3 Tbs. lemon juice
½ tsp. finely chopped garlic
1 tsp. grated ginger
pinch of cayenne
salt and pepper
¼ cup olive oil
4 oz. feta cheese
1 small preserved lemon – rinse, remove the pulp, and finely dice the rind
2 scallions, chopped
a large handful of kalamata olives chopped

For The Meatballs
1 lb. ground lamb
2/3 cup fresh breadcrumbs
¼ cup water
1 tsp. salt
1 large egg
2 cloves of garlic, minced
½ tsp. ground cumin
½ tsp. ground coriander
½ tsp. smoked paprika
a large pinch of red pepper flakes
2 Tbs. sesame seeds, toasted

To Serve
1 cup couscous, cooked according to package instructions
1 Tbs. butter

Place the carrots in a large pot of salted water. Bring to a boil, reduce to simmer and cook until tender, about 15 minutes. Drain, and let cool for about 10 minutes. To make the dressing, combine the cumin, coriander, lemon juice, garlic, ginger, cayenne, and salt & pepper in a small dish. Whisk in the olive oil. Use a potato masher or a fork to roughly mash the carrots. Pour over the dressing and stir to combine. Taste and add salt if needed. Sprinkle over the feta, preserved lemon, scallions, and olives.

While the carrots cook, start making the meatballs. Preheat the oven to 400 degrees and line a large sheet pan with parchment paper. Combine all of the meatball ingredients in a large bowl and use a fork/your hands to mix everything together until evenly combined. Do not overmix. Divide the mixture into quarters and make four meatballs out of each quarter for a total of 16 meatballs. Place them on the baking sheet and bake in the oven for about 13-15 minutes until the internal temp. is 160-165 degrees.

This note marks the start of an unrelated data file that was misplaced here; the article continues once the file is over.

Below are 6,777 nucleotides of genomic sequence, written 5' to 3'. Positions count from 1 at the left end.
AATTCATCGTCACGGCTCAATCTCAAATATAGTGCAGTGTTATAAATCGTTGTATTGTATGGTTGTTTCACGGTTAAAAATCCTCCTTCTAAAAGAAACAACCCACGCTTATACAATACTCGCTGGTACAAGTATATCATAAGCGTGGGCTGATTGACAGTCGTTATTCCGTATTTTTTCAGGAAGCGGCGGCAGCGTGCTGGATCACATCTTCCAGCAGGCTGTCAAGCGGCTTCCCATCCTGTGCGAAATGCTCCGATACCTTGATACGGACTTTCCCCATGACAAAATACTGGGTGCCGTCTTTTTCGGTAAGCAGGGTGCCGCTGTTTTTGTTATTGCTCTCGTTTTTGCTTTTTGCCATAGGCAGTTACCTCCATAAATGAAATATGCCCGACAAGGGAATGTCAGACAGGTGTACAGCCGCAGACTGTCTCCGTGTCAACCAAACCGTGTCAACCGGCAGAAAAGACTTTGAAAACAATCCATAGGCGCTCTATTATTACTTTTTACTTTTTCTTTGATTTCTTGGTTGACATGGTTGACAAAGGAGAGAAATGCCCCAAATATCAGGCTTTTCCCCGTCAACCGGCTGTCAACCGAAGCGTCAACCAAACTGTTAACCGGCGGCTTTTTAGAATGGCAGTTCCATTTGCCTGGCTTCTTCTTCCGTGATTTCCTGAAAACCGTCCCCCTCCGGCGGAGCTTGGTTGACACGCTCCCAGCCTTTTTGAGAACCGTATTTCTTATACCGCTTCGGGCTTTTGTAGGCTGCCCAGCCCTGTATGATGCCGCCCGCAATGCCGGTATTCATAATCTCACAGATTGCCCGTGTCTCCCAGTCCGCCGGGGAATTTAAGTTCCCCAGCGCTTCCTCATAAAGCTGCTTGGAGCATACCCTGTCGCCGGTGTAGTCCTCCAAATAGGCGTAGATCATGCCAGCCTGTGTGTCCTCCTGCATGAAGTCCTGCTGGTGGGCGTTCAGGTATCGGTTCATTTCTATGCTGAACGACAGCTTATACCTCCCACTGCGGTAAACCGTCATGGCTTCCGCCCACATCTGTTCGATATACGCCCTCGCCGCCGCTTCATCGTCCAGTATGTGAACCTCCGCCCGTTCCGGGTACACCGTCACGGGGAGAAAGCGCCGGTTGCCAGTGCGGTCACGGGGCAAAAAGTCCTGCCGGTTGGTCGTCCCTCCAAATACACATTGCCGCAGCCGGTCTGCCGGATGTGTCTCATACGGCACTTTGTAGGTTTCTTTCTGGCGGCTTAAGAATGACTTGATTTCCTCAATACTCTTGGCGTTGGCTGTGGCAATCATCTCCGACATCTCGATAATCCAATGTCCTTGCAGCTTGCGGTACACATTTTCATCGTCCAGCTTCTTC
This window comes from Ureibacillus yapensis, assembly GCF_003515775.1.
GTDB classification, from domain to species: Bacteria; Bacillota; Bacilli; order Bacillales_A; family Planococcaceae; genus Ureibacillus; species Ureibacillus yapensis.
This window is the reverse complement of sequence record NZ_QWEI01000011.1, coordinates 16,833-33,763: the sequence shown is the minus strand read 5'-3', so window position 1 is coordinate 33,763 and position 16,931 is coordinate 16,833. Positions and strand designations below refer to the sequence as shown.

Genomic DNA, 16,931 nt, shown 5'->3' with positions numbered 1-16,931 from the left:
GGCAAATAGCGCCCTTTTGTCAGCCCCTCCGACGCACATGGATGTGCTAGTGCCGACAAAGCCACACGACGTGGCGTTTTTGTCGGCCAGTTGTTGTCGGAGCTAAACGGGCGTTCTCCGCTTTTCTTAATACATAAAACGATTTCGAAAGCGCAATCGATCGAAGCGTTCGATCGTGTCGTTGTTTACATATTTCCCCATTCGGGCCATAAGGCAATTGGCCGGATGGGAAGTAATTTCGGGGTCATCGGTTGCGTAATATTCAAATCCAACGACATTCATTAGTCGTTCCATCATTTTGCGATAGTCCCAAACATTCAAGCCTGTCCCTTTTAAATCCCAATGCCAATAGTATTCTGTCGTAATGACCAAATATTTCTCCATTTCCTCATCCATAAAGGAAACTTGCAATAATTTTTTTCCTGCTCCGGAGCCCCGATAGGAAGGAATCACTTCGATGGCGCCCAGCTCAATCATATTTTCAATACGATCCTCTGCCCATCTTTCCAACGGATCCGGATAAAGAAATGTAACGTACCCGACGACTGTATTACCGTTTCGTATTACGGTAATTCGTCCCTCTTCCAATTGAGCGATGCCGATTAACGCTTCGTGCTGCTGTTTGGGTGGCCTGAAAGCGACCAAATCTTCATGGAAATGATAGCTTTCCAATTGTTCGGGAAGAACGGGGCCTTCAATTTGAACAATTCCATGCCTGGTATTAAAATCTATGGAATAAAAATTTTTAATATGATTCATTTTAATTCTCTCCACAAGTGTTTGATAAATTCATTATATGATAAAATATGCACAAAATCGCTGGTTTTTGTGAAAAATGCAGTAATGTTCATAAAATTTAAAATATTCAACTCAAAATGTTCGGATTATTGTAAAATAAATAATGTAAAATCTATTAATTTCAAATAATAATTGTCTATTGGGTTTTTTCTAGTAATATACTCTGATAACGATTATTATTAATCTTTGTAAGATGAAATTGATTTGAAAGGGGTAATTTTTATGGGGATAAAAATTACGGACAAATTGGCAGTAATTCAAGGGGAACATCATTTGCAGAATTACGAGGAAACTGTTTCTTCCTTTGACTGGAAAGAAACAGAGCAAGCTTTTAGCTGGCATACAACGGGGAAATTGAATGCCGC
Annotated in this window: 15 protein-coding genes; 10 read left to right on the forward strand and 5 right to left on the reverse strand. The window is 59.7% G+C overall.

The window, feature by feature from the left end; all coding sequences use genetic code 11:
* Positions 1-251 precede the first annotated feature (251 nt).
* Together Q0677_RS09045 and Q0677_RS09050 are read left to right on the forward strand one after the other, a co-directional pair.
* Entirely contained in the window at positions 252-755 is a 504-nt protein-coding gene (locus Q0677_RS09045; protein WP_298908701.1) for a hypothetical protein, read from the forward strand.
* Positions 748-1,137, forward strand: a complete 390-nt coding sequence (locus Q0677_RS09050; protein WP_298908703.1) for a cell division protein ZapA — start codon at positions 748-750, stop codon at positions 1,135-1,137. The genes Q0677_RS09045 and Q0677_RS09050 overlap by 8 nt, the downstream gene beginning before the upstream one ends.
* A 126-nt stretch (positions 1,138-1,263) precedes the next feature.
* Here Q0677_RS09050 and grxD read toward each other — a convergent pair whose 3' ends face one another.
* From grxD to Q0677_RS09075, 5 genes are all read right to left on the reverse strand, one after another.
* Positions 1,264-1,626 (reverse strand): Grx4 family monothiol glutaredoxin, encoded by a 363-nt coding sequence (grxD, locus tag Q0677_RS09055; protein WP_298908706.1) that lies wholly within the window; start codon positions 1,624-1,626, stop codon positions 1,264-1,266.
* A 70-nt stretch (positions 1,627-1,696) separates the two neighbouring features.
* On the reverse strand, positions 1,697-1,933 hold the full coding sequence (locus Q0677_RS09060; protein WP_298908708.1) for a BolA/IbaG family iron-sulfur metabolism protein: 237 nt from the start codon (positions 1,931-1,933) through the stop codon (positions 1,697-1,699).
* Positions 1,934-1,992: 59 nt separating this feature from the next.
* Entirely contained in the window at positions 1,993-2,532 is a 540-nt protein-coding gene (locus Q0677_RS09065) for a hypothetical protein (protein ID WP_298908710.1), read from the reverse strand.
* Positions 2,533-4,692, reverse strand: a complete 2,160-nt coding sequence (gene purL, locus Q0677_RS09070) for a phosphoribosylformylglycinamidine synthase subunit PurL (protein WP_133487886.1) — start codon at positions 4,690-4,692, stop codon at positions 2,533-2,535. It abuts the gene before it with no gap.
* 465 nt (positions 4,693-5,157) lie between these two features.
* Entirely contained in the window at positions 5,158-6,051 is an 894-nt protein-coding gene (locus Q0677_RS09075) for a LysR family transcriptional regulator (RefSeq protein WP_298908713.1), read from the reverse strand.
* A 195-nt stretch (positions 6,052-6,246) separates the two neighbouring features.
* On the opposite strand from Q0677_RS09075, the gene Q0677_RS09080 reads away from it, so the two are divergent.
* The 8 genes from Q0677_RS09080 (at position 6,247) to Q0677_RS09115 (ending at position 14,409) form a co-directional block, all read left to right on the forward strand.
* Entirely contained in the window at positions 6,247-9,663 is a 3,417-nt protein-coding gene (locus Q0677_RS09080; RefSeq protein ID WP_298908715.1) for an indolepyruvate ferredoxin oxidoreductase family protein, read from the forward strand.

Make your couscous and once cooked, add in the butter and toss until melted and mixed. Divide the couscous amongst 4 bowls, followed by the carrot salad. Finish each bowl with 4 meatballs per person.

Saturday, March 15, 2014

Trip to Tucson, Arizona

About 7 weeks ago, I made my first completely spontaneous plane ticket purchase, a ticket to Tucson, Arizona to visit Kelly, my very good friend from college. And before I knew it the much-awaited trip came and went last weekend and what started out as a fun escape from the daily grind ended as a much more memorable experience than I could have imagined. I have now traveled further west than I ever have before, seen the most beautiful landscapes that I never really even know existed, and ate some meals that I’ll be talking about for a long time.

As with most trips that I take, they seem almost impossible to translate into explanation or words without sounding like I’m reading off of an itinerary. If I were to do that, the trip would sound a little something like this…

My trip included countless hours of country music, a day trip to Phoenix, pizza from Pizzeria Bianco (apparently the best in the U.S.), a 12-mile hike up and around the mountains of Sabino Canyon, air-force guys that did the same trail as us in about a third of our time, my first In-n-Out burger, wonderfully long catching-up sessions with Parent Trap or Duck Dynasty in the background, fried chicken and rosemary French toast from Prep and Pastry, a passionfruit doissant (aka a non-copyrighted cronut), a trip to the Desert Museum, a random craigslist meetup, shopping for “Hecho en Mexico” goods, excessively large margaritas, and the best damn Mexican food I’ve had in my life.